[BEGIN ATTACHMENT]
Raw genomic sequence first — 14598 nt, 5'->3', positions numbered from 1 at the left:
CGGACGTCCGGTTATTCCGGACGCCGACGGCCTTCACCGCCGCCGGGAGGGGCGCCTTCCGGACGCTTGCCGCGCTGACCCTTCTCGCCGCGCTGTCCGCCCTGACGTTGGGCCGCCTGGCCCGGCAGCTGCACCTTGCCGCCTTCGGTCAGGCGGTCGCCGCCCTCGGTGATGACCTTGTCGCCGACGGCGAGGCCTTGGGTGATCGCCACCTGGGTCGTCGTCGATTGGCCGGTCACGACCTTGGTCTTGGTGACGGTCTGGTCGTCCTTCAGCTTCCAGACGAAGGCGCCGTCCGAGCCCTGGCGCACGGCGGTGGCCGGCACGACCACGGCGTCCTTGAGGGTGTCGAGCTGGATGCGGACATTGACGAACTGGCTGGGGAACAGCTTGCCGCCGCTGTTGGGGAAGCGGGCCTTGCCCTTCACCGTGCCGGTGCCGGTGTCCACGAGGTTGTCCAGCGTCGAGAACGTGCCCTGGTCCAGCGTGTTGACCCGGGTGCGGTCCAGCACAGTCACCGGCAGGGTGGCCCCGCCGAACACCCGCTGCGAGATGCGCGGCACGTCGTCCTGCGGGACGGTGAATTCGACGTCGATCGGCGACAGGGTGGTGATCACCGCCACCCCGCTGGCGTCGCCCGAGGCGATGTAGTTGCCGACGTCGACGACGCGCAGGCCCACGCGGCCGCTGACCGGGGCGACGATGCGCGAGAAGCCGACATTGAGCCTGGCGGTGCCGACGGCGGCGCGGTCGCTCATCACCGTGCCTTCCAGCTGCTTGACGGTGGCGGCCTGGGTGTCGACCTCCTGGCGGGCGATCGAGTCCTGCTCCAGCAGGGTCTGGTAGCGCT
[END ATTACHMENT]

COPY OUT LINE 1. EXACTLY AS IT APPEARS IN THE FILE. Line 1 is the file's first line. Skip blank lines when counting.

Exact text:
Raw genomic sequence first — 14598 nt, 5'->3', positions numbered from 1 at the left: